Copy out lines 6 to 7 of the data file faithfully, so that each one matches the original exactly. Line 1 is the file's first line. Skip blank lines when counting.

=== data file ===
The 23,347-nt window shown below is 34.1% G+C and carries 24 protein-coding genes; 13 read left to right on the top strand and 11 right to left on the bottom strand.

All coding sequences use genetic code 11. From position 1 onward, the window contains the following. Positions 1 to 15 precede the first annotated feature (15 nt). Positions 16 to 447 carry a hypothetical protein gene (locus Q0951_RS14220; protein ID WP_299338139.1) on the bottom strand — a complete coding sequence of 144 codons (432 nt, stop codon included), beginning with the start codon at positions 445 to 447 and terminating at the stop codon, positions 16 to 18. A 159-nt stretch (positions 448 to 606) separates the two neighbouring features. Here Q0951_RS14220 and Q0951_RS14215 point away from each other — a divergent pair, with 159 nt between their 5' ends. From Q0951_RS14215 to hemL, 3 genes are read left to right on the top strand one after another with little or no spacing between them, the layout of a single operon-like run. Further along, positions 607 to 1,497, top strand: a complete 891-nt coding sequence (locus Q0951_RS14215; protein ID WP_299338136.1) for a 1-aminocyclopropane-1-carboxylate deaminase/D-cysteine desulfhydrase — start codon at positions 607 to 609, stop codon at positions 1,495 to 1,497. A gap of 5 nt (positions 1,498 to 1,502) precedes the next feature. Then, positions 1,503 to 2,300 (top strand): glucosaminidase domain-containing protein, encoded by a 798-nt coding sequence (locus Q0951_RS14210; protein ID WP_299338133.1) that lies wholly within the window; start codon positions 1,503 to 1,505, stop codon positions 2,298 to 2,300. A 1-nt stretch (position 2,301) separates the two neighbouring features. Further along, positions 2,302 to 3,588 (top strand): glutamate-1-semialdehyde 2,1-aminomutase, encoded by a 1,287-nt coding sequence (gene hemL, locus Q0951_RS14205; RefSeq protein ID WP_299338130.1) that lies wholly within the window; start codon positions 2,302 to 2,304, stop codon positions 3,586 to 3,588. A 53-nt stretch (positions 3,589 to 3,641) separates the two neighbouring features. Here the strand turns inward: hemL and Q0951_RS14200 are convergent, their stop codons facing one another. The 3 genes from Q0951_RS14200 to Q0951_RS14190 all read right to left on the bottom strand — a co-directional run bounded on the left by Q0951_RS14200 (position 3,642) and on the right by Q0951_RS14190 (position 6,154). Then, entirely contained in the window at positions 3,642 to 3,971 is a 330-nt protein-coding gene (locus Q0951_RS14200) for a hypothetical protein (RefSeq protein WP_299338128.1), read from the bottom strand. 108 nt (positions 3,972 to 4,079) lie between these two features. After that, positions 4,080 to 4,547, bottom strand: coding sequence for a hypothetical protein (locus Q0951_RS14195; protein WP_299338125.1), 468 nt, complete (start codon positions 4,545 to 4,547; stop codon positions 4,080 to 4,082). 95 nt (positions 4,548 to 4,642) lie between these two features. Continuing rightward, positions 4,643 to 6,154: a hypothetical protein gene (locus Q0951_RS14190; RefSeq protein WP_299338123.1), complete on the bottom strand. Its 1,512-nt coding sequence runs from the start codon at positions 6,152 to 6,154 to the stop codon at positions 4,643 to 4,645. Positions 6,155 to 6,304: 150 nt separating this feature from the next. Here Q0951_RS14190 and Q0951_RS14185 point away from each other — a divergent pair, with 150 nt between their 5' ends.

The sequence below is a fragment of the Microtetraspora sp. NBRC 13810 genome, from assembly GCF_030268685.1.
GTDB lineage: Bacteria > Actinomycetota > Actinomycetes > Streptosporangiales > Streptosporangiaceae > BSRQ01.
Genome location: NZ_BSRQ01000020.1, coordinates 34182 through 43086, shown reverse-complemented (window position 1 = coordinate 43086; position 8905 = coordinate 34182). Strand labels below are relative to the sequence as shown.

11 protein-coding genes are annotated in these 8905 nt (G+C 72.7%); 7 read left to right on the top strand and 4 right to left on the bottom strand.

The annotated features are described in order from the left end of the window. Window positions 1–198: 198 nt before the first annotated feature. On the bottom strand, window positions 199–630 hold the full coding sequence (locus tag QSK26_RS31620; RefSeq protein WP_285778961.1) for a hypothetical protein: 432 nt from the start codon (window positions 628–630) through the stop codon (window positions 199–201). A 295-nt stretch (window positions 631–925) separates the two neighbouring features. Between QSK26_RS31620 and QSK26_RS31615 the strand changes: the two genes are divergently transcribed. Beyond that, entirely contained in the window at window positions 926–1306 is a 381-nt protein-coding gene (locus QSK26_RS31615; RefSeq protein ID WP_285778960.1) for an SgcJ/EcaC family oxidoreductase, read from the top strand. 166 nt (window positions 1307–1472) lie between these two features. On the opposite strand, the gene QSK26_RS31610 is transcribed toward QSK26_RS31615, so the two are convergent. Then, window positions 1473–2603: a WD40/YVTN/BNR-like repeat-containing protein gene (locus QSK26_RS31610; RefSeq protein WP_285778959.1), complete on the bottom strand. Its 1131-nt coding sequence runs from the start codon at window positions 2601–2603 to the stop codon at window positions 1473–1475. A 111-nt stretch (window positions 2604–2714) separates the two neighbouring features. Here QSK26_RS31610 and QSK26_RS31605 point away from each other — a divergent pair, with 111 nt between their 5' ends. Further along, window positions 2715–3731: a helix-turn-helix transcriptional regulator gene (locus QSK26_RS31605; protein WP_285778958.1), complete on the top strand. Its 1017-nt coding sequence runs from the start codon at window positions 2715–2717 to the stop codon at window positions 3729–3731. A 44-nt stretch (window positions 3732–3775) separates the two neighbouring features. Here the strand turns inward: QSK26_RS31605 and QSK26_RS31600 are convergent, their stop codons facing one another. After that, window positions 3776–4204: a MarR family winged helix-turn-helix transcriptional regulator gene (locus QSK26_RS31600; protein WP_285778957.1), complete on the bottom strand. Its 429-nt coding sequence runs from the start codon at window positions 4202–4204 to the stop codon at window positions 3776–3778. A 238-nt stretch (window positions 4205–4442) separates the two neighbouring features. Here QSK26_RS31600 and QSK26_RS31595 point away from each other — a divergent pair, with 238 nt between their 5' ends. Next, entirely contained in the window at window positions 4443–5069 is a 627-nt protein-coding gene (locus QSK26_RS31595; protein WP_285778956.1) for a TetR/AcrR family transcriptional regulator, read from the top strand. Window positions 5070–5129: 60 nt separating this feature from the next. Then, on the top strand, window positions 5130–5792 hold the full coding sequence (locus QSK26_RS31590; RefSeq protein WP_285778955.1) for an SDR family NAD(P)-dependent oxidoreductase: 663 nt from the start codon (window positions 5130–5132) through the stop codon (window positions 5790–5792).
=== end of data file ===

11 protein-coding genes are annotated in these 8905 nt (G+C 72.7%); 7 read left to right on the top strand and 4 right to left on the bottom strand.

The annotated features are described in order from the left end of the window. Window positions 1–198: 198 nt before the first annotated feature. On the bottom strand, window positions 199–630 hold the full coding sequence (locus tag QSK26_RS31620; RefSeq protein WP_285778961.1) for a hypothetical protein: 432 nt from the start codon (window positions 628–630) through the stop codon (window positions 199–201). A 295-nt stretch (window positions 631–925) separates the two neighbouring features. Between QSK26_RS31620 and QSK26_RS31615 the strand changes: the two genes are divergently transcribed. Beyond that, entirely contained in the window at window positions 926–1306 is a 381-nt protein-coding gene (locus QSK26_RS31615; RefSeq protein ID WP_285778960.1) for an SgcJ/EcaC family oxidoreductase, read from the top strand. 166 nt (window positions 1307–1472) lie between these two features. On the opposite strand, the gene QSK26_RS31610 is transcribed toward QSK26_RS31615, so the two are convergent. Then, window positions 1473–2603: a WD40/YVTN/BNR-like repeat-containing protein gene (locus QSK26_RS31610; RefSeq protein WP_285778959.1), complete on the bottom strand. Its 1131-nt coding sequence runs from the start codon at window positions 2601–2603 to the stop codon at window positions 1473–1475. A 111-nt stretch (window positions 2604–2714) separates the two neighbouring features. Here QSK26_RS31610 and QSK26_RS31605 point away from each other — a divergent pair, with 111 nt between their 5' ends. Further along, window positions 2715–3731: a helix-turn-helix transcriptional regulator gene (locus QSK26_RS31605; protein WP_285778958.1), complete on the top strand. Its 1017-nt coding sequence runs from the start codon at window positions 2715–2717 to the stop codon at window positions 3729–3731. A 44-nt stretch (window positions 3732–3775) separates the two neighbouring features. Here the strand turns inward: QSK26_RS31605 and QSK26_RS31600 are convergent, their stop codons facing one another. After that, window positions 3776–4204: a MarR family winged helix-turn-helix transcriptional regulator gene (locus QSK26_RS31600; protein WP_285778957.1), complete on the bottom strand. Its 429-nt coding sequence runs from the start codon at window positions 4202–4204 to the stop codon at window positions 3776–3778. A 238-nt stretch (window positions 4205–4442) separates the two neighbouring features. Here QSK26_RS31600 and QSK26_RS31595 point away from each other — a divergent pair, with 238 nt between their 5' ends. Next, entirely contained in the window at window positions 4443–5069 is a 627-nt protein-coding gene (locus QSK26_RS31595; protein WP_285778956.1) for a TetR/AcrR family transcriptional regulator, read from the top strand. Window positions 5070–5129: 60 nt separating this feature from the next. Then, on the top strand, window positions 5130–5792 hold the full coding sequence (locus QSK26_RS31590; RefSeq protein WP_285778955.1) for an SDR family NAD(P)-dependent oxidoreductase: 663 nt from the start codon (window positions 5130–5132) through the stop codon (window positions 5790–5792).